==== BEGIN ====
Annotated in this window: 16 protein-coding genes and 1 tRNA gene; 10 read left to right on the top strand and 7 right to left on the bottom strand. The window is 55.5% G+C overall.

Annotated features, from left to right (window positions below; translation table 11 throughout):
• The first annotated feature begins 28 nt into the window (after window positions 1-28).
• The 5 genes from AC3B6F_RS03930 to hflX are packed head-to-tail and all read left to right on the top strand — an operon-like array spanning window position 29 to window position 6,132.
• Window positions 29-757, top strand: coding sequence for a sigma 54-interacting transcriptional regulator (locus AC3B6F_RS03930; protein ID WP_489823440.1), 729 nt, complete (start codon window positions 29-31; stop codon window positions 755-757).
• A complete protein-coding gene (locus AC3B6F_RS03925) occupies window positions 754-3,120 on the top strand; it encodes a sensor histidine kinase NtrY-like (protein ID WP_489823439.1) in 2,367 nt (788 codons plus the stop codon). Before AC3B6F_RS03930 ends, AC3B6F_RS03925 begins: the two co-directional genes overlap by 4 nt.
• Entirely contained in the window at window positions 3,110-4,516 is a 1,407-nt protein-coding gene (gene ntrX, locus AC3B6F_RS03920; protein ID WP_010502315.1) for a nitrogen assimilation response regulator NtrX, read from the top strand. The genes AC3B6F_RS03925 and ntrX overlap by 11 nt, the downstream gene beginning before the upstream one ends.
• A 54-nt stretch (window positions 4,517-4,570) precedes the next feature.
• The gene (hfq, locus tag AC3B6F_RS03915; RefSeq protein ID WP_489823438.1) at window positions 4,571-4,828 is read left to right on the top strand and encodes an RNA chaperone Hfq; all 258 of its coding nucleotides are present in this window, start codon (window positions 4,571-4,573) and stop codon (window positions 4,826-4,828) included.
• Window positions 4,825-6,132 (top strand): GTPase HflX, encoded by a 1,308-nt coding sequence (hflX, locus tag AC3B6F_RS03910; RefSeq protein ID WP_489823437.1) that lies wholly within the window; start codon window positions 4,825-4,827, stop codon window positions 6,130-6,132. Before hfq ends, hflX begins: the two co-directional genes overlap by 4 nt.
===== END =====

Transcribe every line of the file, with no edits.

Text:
Annotated in this window: 16 protein-coding genes and 1 tRNA gene; 10 read left to right on the top strand and 7 right to left on the bottom strand. The window is 55.5% G+C overall.

Annotated features, from left to right (window positions below; translation table 11 throughout):
• The first annotated feature begins 28 nt into the window (after window positions 1-28).
• The 5 genes from AC3B6F_RS03930 to hflX are packed head-to-tail and all read left to right on the top strand — an operon-like array spanning window position 29 to window position 6,132.
• Window positions 29-757, top strand: coding sequence for a sigma 54-interacting transcriptional regulator (locus AC3B6F_RS03930; protein ID WP_489823440.1), 729 nt, complete (start codon window positions 29-31; stop codon window positions 755-757).
• A complete protein-coding gene (locus AC3B6F_RS03925) occupies window positions 754-3,120 on the top strand; it encodes a sensor histidine kinase NtrY-like (protein ID WP_489823439.1) in 2,367 nt (788 codons plus the stop codon). Before AC3B6F_RS03930 ends, AC3B6F_RS03925 begins: the two co-directional genes overlap by 4 nt.
• Entirely contained in the window at window positions 3,110-4,516 is a 1,407-nt protein-coding gene (gene ntrX, locus AC3B6F_RS03920; protein ID WP_010502315.1) for a nitrogen assimilation response regulator NtrX, read from the top strand. The genes AC3B6F_RS03925 and ntrX overlap by 11 nt, the downstream gene beginning before the upstream one ends.
• A 54-nt stretch (window positions 4,517-4,570) precedes the next feature.
• The gene (hfq, locus tag AC3B6F_RS03915; RefSeq protein ID WP_489823438.1) at window positions 4,571-4,828 is read left to right on the top strand and encodes an RNA chaperone Hfq; all 258 of its coding nucleotides are present in this window, start codon (window positions 4,571-4,573) and stop codon (window positions 4,826-4,828) included.
• Window positions 4,825-6,132 (top strand): GTPase HflX, encoded by a 1,308-nt coding sequence (hflX, locus tag AC3B6F_RS03910; RefSeq protein ID WP_489823437.1) that lies wholly within the window; start codon window positions 4,825-4,827, stop codon window positions 6,130-6,132. Before hfq ends, hflX begins: the two co-directional genes overlap by 4 nt.